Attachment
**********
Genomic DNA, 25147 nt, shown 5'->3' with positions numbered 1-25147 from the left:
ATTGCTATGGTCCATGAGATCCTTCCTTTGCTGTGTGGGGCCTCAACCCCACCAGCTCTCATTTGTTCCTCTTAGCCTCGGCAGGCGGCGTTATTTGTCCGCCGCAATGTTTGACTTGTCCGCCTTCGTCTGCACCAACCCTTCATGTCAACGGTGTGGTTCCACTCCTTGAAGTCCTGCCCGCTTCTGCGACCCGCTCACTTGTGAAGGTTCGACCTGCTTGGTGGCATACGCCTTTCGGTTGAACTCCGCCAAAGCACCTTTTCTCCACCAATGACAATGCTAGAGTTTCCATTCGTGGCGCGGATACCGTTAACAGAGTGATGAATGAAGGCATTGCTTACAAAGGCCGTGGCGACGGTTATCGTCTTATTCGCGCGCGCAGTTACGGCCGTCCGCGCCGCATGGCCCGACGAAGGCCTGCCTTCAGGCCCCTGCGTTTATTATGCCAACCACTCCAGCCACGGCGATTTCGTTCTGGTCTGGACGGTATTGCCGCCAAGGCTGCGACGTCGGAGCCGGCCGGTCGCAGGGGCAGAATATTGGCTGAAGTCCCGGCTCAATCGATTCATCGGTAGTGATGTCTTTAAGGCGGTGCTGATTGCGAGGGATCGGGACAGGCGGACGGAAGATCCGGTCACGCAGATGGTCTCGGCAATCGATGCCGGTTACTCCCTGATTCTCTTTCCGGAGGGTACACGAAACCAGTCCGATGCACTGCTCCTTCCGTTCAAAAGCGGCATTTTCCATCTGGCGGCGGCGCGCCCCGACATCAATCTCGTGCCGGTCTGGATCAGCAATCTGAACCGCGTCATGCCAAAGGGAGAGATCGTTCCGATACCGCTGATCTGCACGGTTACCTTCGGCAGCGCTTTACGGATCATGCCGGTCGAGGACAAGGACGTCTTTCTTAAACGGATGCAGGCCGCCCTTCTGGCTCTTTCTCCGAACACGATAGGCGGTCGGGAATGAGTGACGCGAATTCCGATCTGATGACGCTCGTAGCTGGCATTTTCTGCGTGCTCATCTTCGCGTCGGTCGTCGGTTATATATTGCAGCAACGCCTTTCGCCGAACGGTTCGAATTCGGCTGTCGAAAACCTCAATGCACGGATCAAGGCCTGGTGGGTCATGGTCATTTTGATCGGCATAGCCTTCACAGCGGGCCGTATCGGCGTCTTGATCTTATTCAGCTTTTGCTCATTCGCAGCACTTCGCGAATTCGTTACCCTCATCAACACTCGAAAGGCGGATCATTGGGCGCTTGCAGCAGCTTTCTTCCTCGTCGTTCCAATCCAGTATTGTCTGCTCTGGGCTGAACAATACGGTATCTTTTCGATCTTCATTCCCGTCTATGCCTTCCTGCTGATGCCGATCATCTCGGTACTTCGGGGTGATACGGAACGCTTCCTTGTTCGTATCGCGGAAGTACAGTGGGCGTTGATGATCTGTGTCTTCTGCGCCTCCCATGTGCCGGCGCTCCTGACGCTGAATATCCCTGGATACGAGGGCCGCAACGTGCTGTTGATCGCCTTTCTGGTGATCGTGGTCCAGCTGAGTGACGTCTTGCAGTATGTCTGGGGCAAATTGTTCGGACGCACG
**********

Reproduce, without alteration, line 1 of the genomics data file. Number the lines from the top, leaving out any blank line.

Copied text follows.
Genomic DNA, 25147 nt, shown 5'->3' with positions numbered 1-25147 from the left: